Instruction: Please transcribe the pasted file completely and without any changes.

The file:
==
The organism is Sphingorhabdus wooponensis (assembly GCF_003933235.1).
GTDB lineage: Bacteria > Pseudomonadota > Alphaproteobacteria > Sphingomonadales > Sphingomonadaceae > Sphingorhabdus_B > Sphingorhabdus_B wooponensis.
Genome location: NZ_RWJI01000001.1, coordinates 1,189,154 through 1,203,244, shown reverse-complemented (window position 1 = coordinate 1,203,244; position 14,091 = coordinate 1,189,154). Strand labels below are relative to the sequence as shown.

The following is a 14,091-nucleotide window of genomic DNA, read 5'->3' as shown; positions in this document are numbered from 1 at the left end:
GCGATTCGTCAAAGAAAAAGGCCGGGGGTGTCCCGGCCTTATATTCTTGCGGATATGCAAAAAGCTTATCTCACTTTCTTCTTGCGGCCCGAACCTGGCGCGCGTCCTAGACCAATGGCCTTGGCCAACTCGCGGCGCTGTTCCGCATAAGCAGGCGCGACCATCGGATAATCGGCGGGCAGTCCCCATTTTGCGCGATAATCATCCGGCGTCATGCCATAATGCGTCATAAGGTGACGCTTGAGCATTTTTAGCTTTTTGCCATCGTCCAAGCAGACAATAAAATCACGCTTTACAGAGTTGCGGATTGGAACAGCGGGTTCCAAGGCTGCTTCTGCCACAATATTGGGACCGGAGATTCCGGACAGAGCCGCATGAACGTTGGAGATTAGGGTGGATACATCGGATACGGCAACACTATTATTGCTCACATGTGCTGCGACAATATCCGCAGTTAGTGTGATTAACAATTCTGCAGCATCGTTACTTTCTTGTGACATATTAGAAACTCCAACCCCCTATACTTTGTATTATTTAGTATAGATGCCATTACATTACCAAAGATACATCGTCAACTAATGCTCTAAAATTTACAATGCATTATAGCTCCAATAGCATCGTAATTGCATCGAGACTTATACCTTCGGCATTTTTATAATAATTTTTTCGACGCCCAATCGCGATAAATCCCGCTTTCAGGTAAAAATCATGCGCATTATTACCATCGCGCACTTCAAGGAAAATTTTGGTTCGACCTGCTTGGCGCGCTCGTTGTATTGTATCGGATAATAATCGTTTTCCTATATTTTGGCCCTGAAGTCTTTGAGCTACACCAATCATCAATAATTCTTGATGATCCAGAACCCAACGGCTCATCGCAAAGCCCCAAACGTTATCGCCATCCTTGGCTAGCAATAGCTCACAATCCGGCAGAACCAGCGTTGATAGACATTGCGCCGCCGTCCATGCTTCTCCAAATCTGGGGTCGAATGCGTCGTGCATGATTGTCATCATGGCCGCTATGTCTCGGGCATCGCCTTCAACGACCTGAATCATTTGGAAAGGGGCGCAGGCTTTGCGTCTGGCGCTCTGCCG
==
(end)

The organism is Sphingorhabdus wooponensis (assembly GCF_003933235.1).
GTDB lineage: Bacteria > Pseudomonadota > Alphaproteobacteria > Sphingomonadales > Sphingomonadaceae > Sphingorhabdus_B > Sphingorhabdus_B wooponensis.
Genome location: NZ_RWJI01000001.1, coordinates 1,189,154 through 1,203,244, shown reverse-complemented (window position 1 = coordinate 1,203,244; position 14,091 = coordinate 1,189,154). Strand labels below are relative to the sequence as shown.

The following is a 14,091-nucleotide window of genomic DNA, read 5'->3' as shown; positions in this document are numbered from 1 at the left end:
GCGATTCGTCAAAGAAAAAGGCCGGGGGTGTCCCGGCCTTATATTCTTGCGGATATGCAAAAAGCTTATCTCACTTTCTTCTTGCGGCCCGAACCTGGCGCGCGTCCTAGACCAATGGCCTTGGCCAACTCGCGGCGCTGTTCCGCATAAGCAGGCGCGACCATCGGATAATCGGCGGGCAGTCCCCATTTTGCGCGATAATCATCCGGCGTCATGCCATAATGCGTCATAAGGTGACGCTTGAGCATTTTTAGCTTTTTGCCATCGTCCAAGCAGACAATAAAATCACGCTTTACAGAGTTGCGGATTGGAACAGCGGGTTCCAAGGCTGCTTCTGCCACAATATTGGGACCGGAGATTCCGGACAGAGCCGCATGAACGTTGGAGATTAGGGTGGATACATCGGATACGGCAACACTATTATTGCTCACATGTGCTGCGACAATATCCGCAGTTAGTGTGATTAACAATTCTGCAGCATCGTTACTTTCTTGTGACATATTAGAAACTCCAACCCCCTATACTTTGTATTATTTAGTATAGATGCCATTACATTACCAAAGATACATCGTCAACTAATGCTCTAAAATTTACAATGCATTATAGCTCCAATAGCATCGTAATTGCATCGAGACTTATACCTTCGGCATTTTTATAATAATTTTTTCGACGCCCAATCGCGATAAATCCCGCTTTCAGGTAAAAATCATGCGCATTATTACCATCGCGCACTTCAAGGAAAATTTTGGTTCGACCTGCTTGGCGCGCTCGTTGTATTGTATCGGATAATAATCGTTTTCCTATATTTTGGCCCTGAAGTCTTTGAGCTACACCAATCATCAATAATTCTTGATGATCCAGAACCCAACGGCTCATCGCAAAGCCCCAAACGTTATCGCCATCCTTGGCTAGCAATAGCTCACAATCCGGCAGAACCAGCGTTGATAGACATTGCGCCGCCGTCCATGCTTCTCCAAATCTGGGGTCGAATGCGTCGTGCATGATTGTCATCATGGCCGCTATGTCTCGGGCATCGCCTTCAACGACCTGAATCATTTGGAAAGGGGCGCAGGCTTTGCGTCTGGCGCTCTGCCG